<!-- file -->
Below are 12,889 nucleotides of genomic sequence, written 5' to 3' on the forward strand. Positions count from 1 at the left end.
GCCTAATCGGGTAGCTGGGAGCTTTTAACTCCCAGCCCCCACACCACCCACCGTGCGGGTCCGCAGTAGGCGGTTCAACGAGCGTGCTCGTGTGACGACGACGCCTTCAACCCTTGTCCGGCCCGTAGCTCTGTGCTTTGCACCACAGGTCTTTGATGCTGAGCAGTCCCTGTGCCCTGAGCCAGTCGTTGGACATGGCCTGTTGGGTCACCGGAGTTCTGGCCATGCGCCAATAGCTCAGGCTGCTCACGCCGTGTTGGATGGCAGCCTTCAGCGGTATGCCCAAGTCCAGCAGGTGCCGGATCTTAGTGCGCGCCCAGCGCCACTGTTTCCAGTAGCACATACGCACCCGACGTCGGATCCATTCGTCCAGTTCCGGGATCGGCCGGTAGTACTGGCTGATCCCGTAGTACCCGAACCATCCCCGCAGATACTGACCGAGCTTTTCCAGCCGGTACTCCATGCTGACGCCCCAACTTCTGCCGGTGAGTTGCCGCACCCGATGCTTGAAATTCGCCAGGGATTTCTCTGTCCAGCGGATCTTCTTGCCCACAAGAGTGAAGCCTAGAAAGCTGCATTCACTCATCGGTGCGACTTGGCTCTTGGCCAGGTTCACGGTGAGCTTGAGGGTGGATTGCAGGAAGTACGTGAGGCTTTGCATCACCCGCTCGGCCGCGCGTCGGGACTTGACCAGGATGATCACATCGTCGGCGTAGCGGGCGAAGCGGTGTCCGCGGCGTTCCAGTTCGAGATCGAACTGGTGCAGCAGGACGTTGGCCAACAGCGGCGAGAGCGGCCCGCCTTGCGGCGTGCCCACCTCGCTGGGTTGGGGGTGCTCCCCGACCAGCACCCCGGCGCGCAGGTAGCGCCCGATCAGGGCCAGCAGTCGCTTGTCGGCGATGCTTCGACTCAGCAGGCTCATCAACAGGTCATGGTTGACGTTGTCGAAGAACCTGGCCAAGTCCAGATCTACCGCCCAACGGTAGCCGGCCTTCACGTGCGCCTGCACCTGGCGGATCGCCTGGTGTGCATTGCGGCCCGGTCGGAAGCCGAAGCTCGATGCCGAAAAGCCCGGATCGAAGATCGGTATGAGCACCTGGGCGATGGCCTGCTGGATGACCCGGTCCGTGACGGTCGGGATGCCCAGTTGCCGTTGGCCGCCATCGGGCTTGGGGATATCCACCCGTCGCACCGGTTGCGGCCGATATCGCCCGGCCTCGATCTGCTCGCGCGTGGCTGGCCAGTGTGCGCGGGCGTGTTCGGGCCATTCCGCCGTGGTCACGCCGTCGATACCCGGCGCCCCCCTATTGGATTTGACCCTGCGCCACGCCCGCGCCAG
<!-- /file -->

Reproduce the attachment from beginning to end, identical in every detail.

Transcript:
Below are 12,889 nucleotides of genomic sequence, written 5' to 3' on the forward strand. Positions count from 1 at the left end.
GCCTAATCGGGTAGCTGGGAGCTTTTAACTCCCAGCCCCCACACCACCCACCGTGCGGGTCCGCAGTAGGCGGTTCAACGAGCGTGCTCGTGTGACGACGACGCCTTCAACCCTTGTCCGGCCCGTAGCTCTGTGCTTTGCACCACAGGTCTTTGATGCTGAGCAGTCCCTGTGCCCTGAGCCAGTCGTTGGACATGGCCTGTTGGGTCACCGGAGTTCTGGCCATGCGCCAATAGCTCAGGCTGCTCACGCCGTGTTGGATGGCAGCCTTCAGCGGTATGCCCAAGTCCAGCAGGTGCCGGATCTTAGTGCGCGCCCAGCGCCACTGTTTCCAGTAGCACATACGCACCCGACGTCGGATCCATTCGTCCAGTTCCGGGATCGGCCGGTAGTACTGGCTGATCCCGTAGTACCCGAACCATCCCCGCAGATACTGACCGAGCTTTTCCAGCCGGTACTCCATGCTGACGCCCCAACTTCTGCCGGTGAGTTGCCGCACCCGATGCTTGAAATTCGCCAGGGATTTCTCTGTCCAGCGGATCTTCTTGCCCACAAGAGTGAAGCCTAGAAAGCTGCATTCACTCATCGGTGCGACTTGGCTCTTGGCCAGGTTCACGGTGAGCTTGAGGGTGGATTGCAGGAAGTACGTGAGGCTTTGCATCACCCGCTCGGCCGCGCGTCGGGACTTGACCAGGATGATCACATCGTCGGCGTAGCGGGCGAAGCGGTGTCCGCGGCGTTCCAGTTCGAGATCGAACTGGTGCAGCAGGACGTTGGCCAACAGCGGCGAGAGCGGCCCGCCTTGCGGCGTGCCCACCTCGCTGGGTTGGGGGTGCTCCCCGACCAGCACCCCGGCGCGCAGGTAGCGCCCGATCAGGGCCAGCAGTCGCTTGTCGGCGATGCTTCGACTCAGCAGGCTCATCAACAGGTCATGGTTGACGTTGTCGAAGAACCTGGCCAAGTCCAGATCTACCGCCCAACGGTAGCCGGCCTTCACGTGCGCCTGCACCTGGCGGATCGCCTGGTGTGCATTGCGGCCCGGTCGGAAGCCGAAGCTCGATGCCGAAAAGCCCGGATCGAAGATCGGTATGAGCACCTGGGCGATGGCCTGCTGGATGACCCGGTCCGTGACGGTCGGGATGCCCAGTTGCCGTTGGCCGCCATCGGGCTTGGGGATATCCACCCGTCGCACCGGTTGCGGCCGATATCGCCCGGCCTCGATCTGCTCGCGCGTGGCTGGCCAGTGTGCGCGGGCGTGTTCGGGCCATTCCGCCGTGGTCACGCCGTCGATACCCGGCGCCCCCCTATTGGATTTGACCCTGCGCCACGCCCGCGCCAG